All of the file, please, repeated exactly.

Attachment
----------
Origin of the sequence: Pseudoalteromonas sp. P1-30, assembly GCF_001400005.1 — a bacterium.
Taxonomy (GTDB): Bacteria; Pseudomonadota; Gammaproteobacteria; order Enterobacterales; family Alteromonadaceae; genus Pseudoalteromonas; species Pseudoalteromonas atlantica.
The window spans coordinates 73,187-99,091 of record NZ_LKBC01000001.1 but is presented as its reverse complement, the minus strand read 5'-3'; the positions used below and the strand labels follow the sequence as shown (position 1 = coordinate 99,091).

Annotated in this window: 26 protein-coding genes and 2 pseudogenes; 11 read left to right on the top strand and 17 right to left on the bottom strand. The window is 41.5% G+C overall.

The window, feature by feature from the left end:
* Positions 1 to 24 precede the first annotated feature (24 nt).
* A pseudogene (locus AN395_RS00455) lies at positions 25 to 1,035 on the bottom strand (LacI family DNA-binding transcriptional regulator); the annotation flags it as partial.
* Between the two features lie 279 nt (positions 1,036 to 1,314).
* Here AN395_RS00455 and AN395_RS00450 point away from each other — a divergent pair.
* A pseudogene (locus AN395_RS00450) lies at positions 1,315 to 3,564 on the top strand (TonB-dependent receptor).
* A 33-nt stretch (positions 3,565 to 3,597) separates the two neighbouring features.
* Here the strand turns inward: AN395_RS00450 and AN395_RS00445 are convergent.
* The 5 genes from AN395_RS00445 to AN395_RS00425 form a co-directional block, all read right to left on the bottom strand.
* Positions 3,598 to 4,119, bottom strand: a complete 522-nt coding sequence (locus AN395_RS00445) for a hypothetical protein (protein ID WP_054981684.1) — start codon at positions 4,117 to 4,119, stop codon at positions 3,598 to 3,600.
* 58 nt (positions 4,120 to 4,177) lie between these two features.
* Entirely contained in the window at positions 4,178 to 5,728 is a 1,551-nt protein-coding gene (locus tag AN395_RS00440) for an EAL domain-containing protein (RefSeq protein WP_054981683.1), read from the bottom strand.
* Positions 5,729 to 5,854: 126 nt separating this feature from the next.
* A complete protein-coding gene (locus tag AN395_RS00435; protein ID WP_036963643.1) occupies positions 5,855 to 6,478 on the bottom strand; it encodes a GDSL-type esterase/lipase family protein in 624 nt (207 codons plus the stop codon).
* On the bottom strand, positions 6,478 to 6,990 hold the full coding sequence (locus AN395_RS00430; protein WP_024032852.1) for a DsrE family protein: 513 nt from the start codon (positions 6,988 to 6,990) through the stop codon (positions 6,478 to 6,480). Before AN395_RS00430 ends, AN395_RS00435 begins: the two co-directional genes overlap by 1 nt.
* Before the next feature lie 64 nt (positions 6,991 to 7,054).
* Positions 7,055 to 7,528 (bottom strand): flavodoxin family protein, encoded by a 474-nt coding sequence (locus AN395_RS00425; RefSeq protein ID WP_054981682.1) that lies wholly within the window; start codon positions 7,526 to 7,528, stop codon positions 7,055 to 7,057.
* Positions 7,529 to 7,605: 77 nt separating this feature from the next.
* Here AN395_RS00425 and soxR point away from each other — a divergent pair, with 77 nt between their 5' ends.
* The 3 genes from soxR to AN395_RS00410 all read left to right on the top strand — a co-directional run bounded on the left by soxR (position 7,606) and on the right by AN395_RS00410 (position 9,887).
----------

Origin of the sequence: Pseudoalteromonas sp. P1-30, assembly GCF_001400005.1 — a bacterium.
Taxonomy (GTDB): Bacteria; Pseudomonadota; Gammaproteobacteria; order Enterobacterales; family Alteromonadaceae; genus Pseudoalteromonas; species Pseudoalteromonas atlantica.
The window spans coordinates 73,187-99,091 of record NZ_LKBC01000001.1 but is presented as its reverse complement, the minus strand read 5'-3'; the positions used below and the strand labels follow the sequence as shown (position 1 = coordinate 99,091).

Annotated in this window: 26 protein-coding genes and 2 pseudogenes; 11 read left to right on the top strand and 17 right to left on the bottom strand. The window is 41.5% G+C overall.

The window, feature by feature from the left end:
* Positions 1 to 24 precede the first annotated feature (24 nt).
* A pseudogene (locus AN395_RS00455) lies at positions 25 to 1,035 on the bottom strand (LacI family DNA-binding transcriptional regulator); the annotation flags it as partial.
* Between the two features lie 279 nt (positions 1,036 to 1,314).
* Here AN395_RS00455 and AN395_RS00450 point away from each other — a divergent pair.
* A pseudogene (locus AN395_RS00450) lies at positions 1,315 to 3,564 on the top strand (TonB-dependent receptor).
* A 33-nt stretch (positions 3,565 to 3,597) separates the two neighbouring features.
* Here the strand turns inward: AN395_RS00450 and AN395_RS00445 are convergent.
* The 5 genes from AN395_RS00445 to AN395_RS00425 form a co-directional block, all read right to left on the bottom strand.
* Positions 3,598 to 4,119, bottom strand: a complete 522-nt coding sequence (locus AN395_RS00445) for a hypothetical protein (protein ID WP_054981684.1) — start codon at positions 4,117 to 4,119, stop codon at positions 3,598 to 3,600.
* 58 nt (positions 4,120 to 4,177) lie between these two features.
* Entirely contained in the window at positions 4,178 to 5,728 is a 1,551-nt protein-coding gene (locus tag AN395_RS00440) for an EAL domain-containing protein (RefSeq protein WP_054981683.1), read from the bottom strand.
* Positions 5,729 to 5,854: 126 nt separating this feature from the next.
* A complete protein-coding gene (locus tag AN395_RS00435; protein ID WP_036963643.1) occupies positions 5,855 to 6,478 on the bottom strand; it encodes a GDSL-type esterase/lipase family protein in 624 nt (207 codons plus the stop codon).
* On the bottom strand, positions 6,478 to 6,990 hold the full coding sequence (locus AN395_RS00430; protein WP_024032852.1) for a DsrE family protein: 513 nt from the start codon (positions 6,988 to 6,990) through the stop codon (positions 6,478 to 6,480). Before AN395_RS00430 ends, AN395_RS00435 begins: the two co-directional genes overlap by 1 nt.
* Before the next feature lie 64 nt (positions 6,991 to 7,054).
* Positions 7,055 to 7,528 (bottom strand): flavodoxin family protein, encoded by a 474-nt coding sequence (locus AN395_RS00425; RefSeq protein ID WP_054981682.1) that lies wholly within the window; start codon positions 7,526 to 7,528, stop codon positions 7,055 to 7,057.
* Positions 7,529 to 7,605: 77 nt separating this feature from the next.
* Here AN395_RS00425 and soxR point away from each other — a divergent pair, with 77 nt between their 5' ends.
* The 3 genes from soxR to AN395_RS00410 all read left to right on the top strand — a co-directional run bounded on the left by soxR (position 7,606) and on the right by AN395_RS00410 (position 9,887).